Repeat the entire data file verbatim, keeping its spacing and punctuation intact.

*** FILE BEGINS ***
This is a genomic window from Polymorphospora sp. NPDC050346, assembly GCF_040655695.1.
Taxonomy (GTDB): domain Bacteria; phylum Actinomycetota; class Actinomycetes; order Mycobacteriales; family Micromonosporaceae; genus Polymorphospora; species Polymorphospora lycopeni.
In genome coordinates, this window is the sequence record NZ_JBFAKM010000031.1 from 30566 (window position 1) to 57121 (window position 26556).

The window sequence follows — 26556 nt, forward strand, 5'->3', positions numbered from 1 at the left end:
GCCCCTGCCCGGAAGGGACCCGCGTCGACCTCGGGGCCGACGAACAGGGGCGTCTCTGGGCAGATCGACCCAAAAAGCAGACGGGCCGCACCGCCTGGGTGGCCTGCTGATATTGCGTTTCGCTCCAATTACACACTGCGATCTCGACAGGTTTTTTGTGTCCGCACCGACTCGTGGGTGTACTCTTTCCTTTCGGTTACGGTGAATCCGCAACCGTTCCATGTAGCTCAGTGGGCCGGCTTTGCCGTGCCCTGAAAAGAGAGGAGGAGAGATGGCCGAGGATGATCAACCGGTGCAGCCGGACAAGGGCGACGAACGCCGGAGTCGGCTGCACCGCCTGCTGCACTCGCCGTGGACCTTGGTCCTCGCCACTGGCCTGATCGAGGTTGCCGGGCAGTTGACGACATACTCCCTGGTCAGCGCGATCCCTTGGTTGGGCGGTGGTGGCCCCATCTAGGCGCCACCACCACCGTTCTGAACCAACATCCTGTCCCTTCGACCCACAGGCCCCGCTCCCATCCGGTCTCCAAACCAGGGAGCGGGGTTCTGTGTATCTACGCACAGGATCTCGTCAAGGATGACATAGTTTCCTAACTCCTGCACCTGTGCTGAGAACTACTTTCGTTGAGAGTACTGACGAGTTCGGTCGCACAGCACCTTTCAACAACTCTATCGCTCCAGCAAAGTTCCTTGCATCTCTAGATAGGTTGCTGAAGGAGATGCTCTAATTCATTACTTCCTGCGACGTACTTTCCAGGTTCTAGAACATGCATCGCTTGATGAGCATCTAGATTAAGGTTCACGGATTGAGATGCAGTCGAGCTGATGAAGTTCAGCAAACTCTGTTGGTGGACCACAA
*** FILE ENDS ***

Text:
This is a genomic window from Polymorphospora sp. NPDC050346, assembly GCF_040655695.1.
Taxonomy (GTDB): domain Bacteria; phylum Actinomycetota; class Actinomycetes; order Mycobacteriales; family Micromonosporaceae; genus Polymorphospora; species Polymorphospora lycopeni.
In genome coordinates, this window is the sequence record NZ_JBFAKM010000031.1 from 30566 (window position 1) to 57121 (window position 26556).

The window sequence follows — 26556 nt, forward strand, 5'->3', positions numbered from 1 at the left end:
GCCCCTGCCCGGAAGGGACCCGCGTCGACCTCGGGGCCGACGAACAGGGGCGTCTCTGGGCAGATCGACCCAAAAAGCAGACGGGCCGCACCGCCTGGGTGGCCTGCTGATATTGCGTTTCGCTCCAATTACACACTGCGATCTCGACAGGTTTTTTGTGTCCGCACCGACTCGTGGGTGTACTCTTTCCTTTCGGTTACGGTGAATCCGCAACCGTTCCATGTAGCTCAGTGGGCCGGCTTTGCCGTGCCCTGAAAAGAGAGGAGGAGAGATGGCCGAGGATGATCAACCGGTGCAGCCGGACAAGGGCGACGAACGCCGGAGTCGGCTGCACCGCCTGCTGCACTCGCCGTGGACCTTGGTCCTCGCCACTGGCCTGATCGAGGTTGCCGGGCAGTTGACGACATACTCCCTGGTCAGCGCGATCCCTTGGTTGGGCGGTGGTGGCCCCATCTAGGCGCCACCACCACCGTTCTGAACCAACATCCTGTCCCTTCGACCCACAGGCCCCGCTCCCATCCGGTCTCCAAACCAGGGAGCGGGGTTCTGTGTATCTACGCACAGGATCTCGTCAAGGATGACATAGTTTCCTAACTCCTGCACCTGTGCTGAGAACTACTTTCGTTGAGAGTACTGACGAGTTCGGTCGCACAGCACCTTTCAACAACTCTATCGCTCCAGCAAAGTTCCTTGCATCTCTAGATAGGTTGCTGAAGGAGATGCTCTAATTCATTACTTCCTGCGACGTACTTTCCAGGTTCTAGAACATGCATCGCTTGATGAGCATCTAGATTAAGGTTCACGGATTGAGATGCAGTCGAGCTGATGAAGTTCAGCAAACTCTGTTGGTGGACCACAA